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The impact of the Laxhole Parent

I coached for a few years and remember an awkward conversation with a Dad who was asking for more playtime for his child who was a cusp player---sometimes great, frequently out of position, but not in the top rotation on the roster. We discussed the possible improvements to be made, and as weeks went by, nothing improved. Week after week, Dad came to ask for more playtime. As we transitioned from rec to club, it was difficult to keep everyone happy. I dreaded the conversations with Dad, and even though I tried to be objective, the constant requests almost ensured that more time would not happen. it just highlighted that skills weren't improving. Probably unfair, but club isn't fair.

Fast forward years later to travel teams with a definitive pecking order with play being purely merit-based. Positions are won, and teams start to recruit to win---with most coaches no longer interested in effort, just results. Some look ahead to game IQ, athleticism over skill, and even look at the parents to see what junior might end up growing into. But in the end, if you can't help on the field, you won't see the field.

So the big question---do Laxhole parents who complain and "advocate" for their kids hurt their long-term chances in their positions? Do coaches see some parents as disruptive and not welcome in their kingdoms, where loyalty and harmony (and a steady checkbook) are preferred? Or, if your child is on the cusp, does speaking up get him or her at least another look, or a couple more minutes playing?

I had a conversation with a coach who said that even though they like certain kids, when their parents are nightmares, they will cut the kid to shed the drama. Or worse, they will pad the team bench with disgruntled cusp players, or the practice squad (can you imagine paying thousands of dollars a year to only practice?) The very thing some of these players need to get better---play time--is the one thing they won't get. Moving down to B level to get playtime would be the best thing for this player, but the status lost from leaving the A team is just too much to give up.

So, what is our role as parents for star players, for cusp players, or B players?

We've seen the prima donna talent whose parents shop them for a better team, who try to recruit other families and who demand certain things for their star. They want more touches, more shots, more time. We've seen the shopper parents for the cusp player as reggieliette mentioned in the forum---always looking for a better deal. Hopping from team to team searching for a coach who will see what they see and reward them with play time. And then there are the B-player parents who don't see the skill level or athletic mismatch, scolding and comparing their child to others, and hoping against hope that they child makes that A-team. All painful. And all understandable.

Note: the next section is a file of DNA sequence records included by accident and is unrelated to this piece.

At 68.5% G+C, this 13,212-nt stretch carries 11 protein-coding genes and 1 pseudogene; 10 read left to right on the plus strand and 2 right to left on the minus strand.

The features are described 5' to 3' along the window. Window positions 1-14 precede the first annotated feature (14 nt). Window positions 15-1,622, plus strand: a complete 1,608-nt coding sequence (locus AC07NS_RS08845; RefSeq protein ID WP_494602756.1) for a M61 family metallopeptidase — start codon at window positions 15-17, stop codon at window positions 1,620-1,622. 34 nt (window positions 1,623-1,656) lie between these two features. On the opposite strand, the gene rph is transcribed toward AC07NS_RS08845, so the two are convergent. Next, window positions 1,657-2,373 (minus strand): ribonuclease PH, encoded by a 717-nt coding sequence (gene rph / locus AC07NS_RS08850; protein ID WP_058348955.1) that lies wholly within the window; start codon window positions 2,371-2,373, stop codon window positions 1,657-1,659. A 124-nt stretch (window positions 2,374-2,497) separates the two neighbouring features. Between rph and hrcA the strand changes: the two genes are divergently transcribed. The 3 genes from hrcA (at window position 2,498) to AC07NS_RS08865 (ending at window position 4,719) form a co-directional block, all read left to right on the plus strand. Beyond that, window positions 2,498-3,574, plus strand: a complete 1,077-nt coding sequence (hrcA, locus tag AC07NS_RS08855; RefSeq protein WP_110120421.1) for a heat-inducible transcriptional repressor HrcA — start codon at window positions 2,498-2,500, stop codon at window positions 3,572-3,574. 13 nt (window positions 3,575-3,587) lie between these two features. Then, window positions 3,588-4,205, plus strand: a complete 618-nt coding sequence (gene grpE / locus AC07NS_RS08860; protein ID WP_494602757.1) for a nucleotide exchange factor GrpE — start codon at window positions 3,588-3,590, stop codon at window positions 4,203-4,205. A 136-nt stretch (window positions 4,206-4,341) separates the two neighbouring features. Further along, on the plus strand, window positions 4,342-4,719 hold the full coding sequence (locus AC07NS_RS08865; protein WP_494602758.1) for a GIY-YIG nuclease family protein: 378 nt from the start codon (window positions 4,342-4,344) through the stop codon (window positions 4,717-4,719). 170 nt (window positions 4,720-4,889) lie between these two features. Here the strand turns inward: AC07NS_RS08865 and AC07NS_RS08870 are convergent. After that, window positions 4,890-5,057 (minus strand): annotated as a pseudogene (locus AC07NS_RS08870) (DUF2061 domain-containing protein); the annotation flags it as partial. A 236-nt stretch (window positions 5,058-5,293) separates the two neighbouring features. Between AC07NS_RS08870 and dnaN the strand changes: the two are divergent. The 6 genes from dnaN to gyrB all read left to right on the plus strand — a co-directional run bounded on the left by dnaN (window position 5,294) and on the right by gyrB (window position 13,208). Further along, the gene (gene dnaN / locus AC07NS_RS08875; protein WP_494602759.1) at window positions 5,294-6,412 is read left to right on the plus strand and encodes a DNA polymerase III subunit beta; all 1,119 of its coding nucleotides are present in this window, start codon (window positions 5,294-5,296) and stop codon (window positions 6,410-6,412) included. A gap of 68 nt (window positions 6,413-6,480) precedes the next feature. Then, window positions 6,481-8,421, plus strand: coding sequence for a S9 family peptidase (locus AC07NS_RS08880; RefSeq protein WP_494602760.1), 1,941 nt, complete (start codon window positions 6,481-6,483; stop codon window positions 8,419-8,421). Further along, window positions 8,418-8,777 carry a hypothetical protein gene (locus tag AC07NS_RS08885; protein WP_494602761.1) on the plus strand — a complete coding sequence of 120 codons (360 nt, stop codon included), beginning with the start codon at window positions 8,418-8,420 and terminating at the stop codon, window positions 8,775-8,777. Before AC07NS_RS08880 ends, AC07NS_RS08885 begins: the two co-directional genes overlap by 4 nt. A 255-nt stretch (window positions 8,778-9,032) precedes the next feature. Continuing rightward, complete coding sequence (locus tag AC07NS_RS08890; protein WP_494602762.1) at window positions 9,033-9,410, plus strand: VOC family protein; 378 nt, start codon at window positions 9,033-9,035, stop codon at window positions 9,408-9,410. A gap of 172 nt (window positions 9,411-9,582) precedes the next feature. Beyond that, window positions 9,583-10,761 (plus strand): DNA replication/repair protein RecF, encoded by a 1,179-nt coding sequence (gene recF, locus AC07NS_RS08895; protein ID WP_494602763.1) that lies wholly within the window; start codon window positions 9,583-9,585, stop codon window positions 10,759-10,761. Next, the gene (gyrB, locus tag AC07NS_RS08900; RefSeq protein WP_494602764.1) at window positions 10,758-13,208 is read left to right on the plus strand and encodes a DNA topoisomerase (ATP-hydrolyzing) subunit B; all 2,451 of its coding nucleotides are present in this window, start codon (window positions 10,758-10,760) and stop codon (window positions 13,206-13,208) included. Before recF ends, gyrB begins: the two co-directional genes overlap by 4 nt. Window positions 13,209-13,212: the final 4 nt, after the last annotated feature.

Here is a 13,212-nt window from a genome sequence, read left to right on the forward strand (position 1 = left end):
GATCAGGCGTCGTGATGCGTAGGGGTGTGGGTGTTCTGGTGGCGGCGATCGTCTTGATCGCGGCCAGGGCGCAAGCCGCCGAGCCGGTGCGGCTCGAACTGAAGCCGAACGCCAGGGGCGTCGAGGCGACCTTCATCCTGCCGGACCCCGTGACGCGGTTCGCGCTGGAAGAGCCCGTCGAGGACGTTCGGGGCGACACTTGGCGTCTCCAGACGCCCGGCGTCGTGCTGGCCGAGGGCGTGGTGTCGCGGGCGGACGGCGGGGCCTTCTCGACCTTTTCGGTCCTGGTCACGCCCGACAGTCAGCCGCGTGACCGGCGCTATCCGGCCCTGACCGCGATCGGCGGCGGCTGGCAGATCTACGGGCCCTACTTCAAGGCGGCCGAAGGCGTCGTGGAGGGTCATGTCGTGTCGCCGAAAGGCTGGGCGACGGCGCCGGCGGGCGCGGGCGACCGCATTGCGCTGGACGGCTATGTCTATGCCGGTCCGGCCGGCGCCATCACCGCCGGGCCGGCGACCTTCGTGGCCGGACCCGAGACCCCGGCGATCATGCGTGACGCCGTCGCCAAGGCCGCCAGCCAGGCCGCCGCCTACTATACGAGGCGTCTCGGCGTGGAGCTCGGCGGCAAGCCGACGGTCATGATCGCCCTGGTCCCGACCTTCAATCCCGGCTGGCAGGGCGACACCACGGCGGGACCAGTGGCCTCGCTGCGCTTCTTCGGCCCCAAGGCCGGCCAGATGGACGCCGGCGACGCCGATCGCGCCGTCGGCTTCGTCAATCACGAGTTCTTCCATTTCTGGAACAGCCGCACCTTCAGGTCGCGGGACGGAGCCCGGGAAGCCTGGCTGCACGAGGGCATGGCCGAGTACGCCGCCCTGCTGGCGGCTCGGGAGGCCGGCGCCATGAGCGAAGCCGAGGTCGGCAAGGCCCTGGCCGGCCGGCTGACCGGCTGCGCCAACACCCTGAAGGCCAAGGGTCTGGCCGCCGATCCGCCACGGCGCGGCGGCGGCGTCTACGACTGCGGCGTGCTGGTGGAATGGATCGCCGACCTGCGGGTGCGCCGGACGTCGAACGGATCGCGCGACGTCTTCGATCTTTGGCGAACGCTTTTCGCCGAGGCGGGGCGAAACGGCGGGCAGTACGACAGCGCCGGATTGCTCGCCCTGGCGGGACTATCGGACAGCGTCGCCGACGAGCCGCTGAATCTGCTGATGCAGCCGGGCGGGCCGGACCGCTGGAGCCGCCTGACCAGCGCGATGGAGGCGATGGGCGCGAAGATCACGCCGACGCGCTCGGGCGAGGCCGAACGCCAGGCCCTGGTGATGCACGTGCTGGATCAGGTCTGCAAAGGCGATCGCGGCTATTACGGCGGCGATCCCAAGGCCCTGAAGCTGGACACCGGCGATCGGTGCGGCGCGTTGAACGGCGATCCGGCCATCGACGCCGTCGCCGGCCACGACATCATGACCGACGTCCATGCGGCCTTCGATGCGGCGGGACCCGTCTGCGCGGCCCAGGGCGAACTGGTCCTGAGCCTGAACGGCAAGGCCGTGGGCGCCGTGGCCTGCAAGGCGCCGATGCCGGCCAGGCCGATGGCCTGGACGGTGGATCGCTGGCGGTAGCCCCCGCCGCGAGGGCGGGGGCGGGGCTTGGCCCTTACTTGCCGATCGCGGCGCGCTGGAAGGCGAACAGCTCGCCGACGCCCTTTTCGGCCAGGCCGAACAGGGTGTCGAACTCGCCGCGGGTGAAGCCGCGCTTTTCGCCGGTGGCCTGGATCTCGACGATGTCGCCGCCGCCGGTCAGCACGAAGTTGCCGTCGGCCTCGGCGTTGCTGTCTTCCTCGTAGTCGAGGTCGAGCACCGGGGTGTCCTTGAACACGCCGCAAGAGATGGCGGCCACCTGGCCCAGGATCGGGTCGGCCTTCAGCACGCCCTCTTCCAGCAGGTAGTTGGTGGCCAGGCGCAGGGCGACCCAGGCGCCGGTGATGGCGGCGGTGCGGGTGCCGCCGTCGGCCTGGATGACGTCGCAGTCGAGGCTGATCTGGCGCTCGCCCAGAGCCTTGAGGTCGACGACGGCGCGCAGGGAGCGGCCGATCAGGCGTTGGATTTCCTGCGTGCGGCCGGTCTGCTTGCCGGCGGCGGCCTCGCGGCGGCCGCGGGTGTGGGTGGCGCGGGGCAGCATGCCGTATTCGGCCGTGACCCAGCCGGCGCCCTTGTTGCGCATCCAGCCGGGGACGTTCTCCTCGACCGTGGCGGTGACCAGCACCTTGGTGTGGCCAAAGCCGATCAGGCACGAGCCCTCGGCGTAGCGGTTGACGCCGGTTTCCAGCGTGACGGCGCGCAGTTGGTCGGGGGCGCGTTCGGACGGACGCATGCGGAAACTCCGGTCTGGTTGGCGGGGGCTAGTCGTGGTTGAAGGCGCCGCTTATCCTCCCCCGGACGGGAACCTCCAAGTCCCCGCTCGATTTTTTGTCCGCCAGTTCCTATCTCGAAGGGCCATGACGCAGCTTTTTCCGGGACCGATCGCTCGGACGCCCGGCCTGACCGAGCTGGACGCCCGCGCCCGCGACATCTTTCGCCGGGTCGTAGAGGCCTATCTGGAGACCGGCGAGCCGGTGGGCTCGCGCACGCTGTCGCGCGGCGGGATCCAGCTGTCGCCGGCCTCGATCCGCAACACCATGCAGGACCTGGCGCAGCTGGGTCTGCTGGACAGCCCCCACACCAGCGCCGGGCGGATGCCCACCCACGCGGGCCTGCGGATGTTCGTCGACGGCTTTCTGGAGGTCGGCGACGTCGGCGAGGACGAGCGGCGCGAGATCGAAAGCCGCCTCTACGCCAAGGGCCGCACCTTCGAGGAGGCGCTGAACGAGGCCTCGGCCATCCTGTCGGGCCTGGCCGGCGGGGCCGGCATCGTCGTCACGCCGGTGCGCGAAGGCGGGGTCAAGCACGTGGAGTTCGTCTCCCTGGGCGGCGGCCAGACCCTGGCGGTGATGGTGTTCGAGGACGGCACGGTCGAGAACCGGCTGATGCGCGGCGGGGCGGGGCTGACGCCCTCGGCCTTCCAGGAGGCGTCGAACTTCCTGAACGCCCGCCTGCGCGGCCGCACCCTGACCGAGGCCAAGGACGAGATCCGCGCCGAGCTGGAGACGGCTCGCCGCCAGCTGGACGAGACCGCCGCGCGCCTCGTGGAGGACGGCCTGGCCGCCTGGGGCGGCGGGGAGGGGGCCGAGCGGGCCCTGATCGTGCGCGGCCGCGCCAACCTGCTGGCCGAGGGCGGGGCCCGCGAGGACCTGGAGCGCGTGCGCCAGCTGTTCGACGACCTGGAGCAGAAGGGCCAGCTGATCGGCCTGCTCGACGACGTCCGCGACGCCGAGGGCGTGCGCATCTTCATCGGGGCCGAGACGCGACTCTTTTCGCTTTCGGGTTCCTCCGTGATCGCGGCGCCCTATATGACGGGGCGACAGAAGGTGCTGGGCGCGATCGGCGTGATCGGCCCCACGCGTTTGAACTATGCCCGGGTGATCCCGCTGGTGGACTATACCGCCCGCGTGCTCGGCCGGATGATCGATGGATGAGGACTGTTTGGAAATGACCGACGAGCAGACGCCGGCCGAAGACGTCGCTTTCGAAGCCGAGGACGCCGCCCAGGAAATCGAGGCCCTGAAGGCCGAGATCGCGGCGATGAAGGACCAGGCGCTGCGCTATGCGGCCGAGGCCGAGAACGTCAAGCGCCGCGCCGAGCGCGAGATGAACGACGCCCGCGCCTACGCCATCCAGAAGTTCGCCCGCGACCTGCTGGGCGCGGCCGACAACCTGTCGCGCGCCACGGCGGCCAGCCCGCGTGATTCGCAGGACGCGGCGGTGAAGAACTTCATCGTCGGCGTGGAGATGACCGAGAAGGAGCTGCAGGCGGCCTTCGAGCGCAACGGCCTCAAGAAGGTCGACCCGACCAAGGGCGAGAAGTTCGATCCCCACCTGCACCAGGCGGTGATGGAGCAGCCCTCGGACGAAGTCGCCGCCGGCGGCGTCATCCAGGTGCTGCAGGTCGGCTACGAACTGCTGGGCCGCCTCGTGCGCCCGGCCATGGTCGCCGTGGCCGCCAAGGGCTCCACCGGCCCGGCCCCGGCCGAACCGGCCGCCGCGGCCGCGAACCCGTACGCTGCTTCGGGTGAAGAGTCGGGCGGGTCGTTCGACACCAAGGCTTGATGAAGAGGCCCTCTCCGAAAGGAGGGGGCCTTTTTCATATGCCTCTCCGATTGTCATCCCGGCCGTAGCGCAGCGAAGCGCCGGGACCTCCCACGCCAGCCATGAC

One of my least proud moments was sending statistics on my goalie son to his coaches. He was competing for a starting position against two other kids who were pretty good. Not much difference between the three of them. I of course thought my son was better than the other two. I kept stats like shots on goal vs saves for a few games. Became clear who the top two kids were. The third kid left (his Dad was another Prince of Laxholes) when Dad started his own team, screaming all the way down the road. We ended up starting on another team, and the top kid ended up the backup soon after. Each ended up where they should have--cream rises and milk curdles when things heat up.

How often does this "active engagement" negatively impact the player from the coach's perspective, and does it ever help? I don't think it's something most coaches will pull aside a parent to discuss. Just slowly pull away, and find someone to replace them at the next try-out. We have all heard about "coachable" players, but perhaps we need a term for parents---"mute-able"?

As kids get older, many coaches will suggest that players self-advocate. That is tough advice, but in the end, probably the most useful. If your player can walk up to that scary, almost god-like figure, and ask why they were missed in the rotation, or even talk about how they can improve, it will mean so much more to them and to the coach. And even better, if they go out and make an impact after asking for that time, it will cement their place in that coach's mind. Its got to be their quest, their discussion, not yours.

For Laxholes like me, and probably like others you know, it is almost impossible to just hit mute.

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